Today I woke up early. Around 4am and I was hungry. So I opened the fridge. That was the first mistake I made. Being a person with Binge Eating Disorder I find it's generally not good to open the fridge unless It's time for a meal. Same thing when it comes to the cupboards/pantry. The day before we Had steak for dinner. 10oz ribeyes. 10oz is about the size of protein I should be eating for an entire days worth of eating. So I split my steak into 3 servings purposely. I got 3 meals out of it. Well that was yesterday. This morning there was leftover steak and I woke up hungry and immediately went and got one of the left over steaks. I started eating it on the sofa(cold) Thinking I would get full with a few bites...Well That full feeling never came, and before I knew it I had devoured the entire 10oz steak. Only feeling the effects when I went to drink a glass of water 30mins later. This is scary and concerning to me because I know how quickly things can spiral out of control. I don't want this to happen again. I am debating if I should limit my protein for the rest of the day or just continue eating my next 2 meals for the day the way my WLS program taught me too. Why did I open that fridge...
Day of Surgery-347
I have done the same with steak, but could never do it with chicken breast. It takes me a while, but if I put the whole steak on a plate, I can eat up finishing it at one sitting. I have to put my serving on a plate and put the rest away before I pick up a fork.
Real life begins where your comfort zone ends
I would have your remaining meals as usual, as if that mistake never occurred. Trying to make up for overeating by eating less at the next meal is likely to leave you frustrated and craving more food.
I don't really have any experience with eating disorders, so take my advice with a grain of salt, but I wouldn't make a big deal out of this one incident. You can get past this! I've had one or two incidents that were on a similar scale, and yet I've been doing quite well, losing weight at a very satisfactory clip. I have learned that there are some foods that aren't very filling. I avoid those foods unless I can arrange to only have one serving, or at most two, available. Protein bars are in that category for me. I only have them once every week or so to help top up my protein, and I only buy two at a time to minimise the potential damage.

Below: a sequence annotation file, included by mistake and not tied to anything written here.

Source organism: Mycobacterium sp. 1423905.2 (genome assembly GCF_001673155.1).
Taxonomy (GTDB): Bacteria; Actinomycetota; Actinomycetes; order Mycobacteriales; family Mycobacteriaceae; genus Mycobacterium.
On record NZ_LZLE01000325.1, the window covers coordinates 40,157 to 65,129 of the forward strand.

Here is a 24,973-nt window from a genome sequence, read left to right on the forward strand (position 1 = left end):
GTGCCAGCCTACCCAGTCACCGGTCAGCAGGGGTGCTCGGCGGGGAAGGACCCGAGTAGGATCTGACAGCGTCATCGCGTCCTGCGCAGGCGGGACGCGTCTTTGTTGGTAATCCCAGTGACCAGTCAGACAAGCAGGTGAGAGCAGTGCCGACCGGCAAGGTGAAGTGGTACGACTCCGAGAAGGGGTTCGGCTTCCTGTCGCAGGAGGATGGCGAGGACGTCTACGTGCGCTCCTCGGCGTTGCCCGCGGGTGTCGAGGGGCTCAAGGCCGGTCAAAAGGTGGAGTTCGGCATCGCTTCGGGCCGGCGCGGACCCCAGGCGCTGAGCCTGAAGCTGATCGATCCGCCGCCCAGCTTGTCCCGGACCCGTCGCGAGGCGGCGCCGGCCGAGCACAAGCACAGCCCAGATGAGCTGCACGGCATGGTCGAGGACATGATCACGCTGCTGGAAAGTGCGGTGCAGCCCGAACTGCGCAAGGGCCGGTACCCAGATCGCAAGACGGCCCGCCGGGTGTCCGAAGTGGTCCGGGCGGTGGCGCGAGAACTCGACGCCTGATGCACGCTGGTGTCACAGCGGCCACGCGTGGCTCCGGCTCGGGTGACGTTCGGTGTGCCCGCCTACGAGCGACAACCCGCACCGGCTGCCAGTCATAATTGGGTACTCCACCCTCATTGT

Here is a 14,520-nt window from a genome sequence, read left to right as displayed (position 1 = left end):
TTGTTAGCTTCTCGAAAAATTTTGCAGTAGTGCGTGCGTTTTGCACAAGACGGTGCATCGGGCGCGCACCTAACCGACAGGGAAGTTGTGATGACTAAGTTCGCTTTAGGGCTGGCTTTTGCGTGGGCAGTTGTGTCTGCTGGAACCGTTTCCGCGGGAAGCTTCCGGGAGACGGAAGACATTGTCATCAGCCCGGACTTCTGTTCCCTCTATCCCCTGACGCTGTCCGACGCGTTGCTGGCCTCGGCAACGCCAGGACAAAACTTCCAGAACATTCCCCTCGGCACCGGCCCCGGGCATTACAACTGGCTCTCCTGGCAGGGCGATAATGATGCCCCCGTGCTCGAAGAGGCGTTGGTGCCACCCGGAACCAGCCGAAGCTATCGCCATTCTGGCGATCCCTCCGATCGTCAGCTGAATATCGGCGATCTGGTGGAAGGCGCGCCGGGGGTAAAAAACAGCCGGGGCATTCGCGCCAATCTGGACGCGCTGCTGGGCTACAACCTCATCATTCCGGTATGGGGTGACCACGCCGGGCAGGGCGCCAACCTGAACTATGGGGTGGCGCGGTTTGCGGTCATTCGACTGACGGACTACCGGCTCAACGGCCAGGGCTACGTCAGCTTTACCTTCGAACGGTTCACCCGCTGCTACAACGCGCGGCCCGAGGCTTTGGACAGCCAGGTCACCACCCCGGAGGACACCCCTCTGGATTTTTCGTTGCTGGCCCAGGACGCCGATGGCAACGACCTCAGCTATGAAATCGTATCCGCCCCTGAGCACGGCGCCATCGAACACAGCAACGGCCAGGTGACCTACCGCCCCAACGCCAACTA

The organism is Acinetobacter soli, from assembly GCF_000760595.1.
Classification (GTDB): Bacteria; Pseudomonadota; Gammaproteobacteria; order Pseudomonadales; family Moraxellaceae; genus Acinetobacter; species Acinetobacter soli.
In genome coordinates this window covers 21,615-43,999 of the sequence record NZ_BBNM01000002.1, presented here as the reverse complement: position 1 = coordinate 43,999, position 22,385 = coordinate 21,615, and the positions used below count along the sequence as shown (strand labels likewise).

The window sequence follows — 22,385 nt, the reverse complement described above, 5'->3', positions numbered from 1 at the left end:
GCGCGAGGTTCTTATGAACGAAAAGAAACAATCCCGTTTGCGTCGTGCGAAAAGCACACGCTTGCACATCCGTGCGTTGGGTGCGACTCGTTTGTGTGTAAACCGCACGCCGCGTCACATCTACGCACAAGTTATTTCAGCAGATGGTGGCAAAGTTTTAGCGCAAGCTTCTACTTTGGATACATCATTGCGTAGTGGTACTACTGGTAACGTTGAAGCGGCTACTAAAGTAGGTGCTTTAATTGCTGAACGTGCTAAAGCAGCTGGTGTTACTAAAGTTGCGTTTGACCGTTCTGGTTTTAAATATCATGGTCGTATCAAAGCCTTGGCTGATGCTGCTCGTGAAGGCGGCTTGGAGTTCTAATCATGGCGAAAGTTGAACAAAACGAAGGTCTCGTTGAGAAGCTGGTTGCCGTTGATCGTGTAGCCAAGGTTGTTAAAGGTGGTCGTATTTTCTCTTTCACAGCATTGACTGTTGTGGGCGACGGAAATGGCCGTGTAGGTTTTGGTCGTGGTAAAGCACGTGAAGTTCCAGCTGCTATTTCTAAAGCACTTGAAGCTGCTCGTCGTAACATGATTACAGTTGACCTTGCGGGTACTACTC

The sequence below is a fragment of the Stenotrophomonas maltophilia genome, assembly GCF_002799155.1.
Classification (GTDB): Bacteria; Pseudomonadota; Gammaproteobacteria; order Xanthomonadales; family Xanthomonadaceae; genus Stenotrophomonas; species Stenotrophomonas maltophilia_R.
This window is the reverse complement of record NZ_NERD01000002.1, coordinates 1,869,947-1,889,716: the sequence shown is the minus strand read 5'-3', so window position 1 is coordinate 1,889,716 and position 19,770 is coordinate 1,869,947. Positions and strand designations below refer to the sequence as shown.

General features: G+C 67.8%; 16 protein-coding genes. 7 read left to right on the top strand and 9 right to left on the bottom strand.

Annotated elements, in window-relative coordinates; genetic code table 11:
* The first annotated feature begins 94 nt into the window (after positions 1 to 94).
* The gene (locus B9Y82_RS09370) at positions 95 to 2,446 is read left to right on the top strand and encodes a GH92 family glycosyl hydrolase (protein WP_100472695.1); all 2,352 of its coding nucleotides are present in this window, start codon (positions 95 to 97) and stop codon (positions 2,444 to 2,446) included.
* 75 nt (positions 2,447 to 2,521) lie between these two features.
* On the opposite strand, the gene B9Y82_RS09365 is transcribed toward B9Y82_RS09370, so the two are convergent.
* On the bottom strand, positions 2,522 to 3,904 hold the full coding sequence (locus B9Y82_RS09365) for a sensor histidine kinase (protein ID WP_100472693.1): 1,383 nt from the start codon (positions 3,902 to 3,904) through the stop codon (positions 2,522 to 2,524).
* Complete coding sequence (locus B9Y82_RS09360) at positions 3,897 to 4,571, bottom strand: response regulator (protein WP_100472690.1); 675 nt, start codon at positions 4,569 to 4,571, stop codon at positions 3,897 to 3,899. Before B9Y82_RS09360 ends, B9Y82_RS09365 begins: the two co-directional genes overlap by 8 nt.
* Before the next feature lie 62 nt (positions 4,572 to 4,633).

Focus on your average caloric intake over a week, rather than just one day. I have found that about once a week I eat a little more than normal, but that's compensated by the fact that about once a week I eat a little less than normal. I've learned to accept the extra-hungry days as simply part of the pattern. I don't start to worry unless I have a few hungry days in a row.
It takes a while after VSG to tell the difference between excess stomach acid and true hunger. I'm a year out, and still sometimes have trouble distinguishing. So if it's not mealtime but your tummy is rumbling, try drinking a glass of water or other low-calorie beverage before you decide it's hunger.
Next time you're hungry and it's not mealtime, figure out what you're going to eat before you go to the fridge. Have some foods on hand that are low calorie but filling (for when you're hungry outside of mealtime) or fun to eat (for when you're not really hungry but just want to nibble).
Thanks for the words of encouragement wombat. I did just return to my normal eating patterns for the remaining meals of the day. It just kinda spooked me because this is the first time I've been able to eat that much since before the surgery without feeling the restriction pretty early on when eating protein.
You're totally right about the confusing excess stomach acid and hunger. There's been countless times now post-op that I've been hungry only to drink a glass of water and the feeling went away.
I like your tips about having filling low calorie foods to nibble on. I do have a few trick foods that I use as well.
Before surgery I used to overeat protein regularly so it's another reason I have to be extra on top of this. The food scale is just as important a tool as my new stomach.
Day of Surgery-347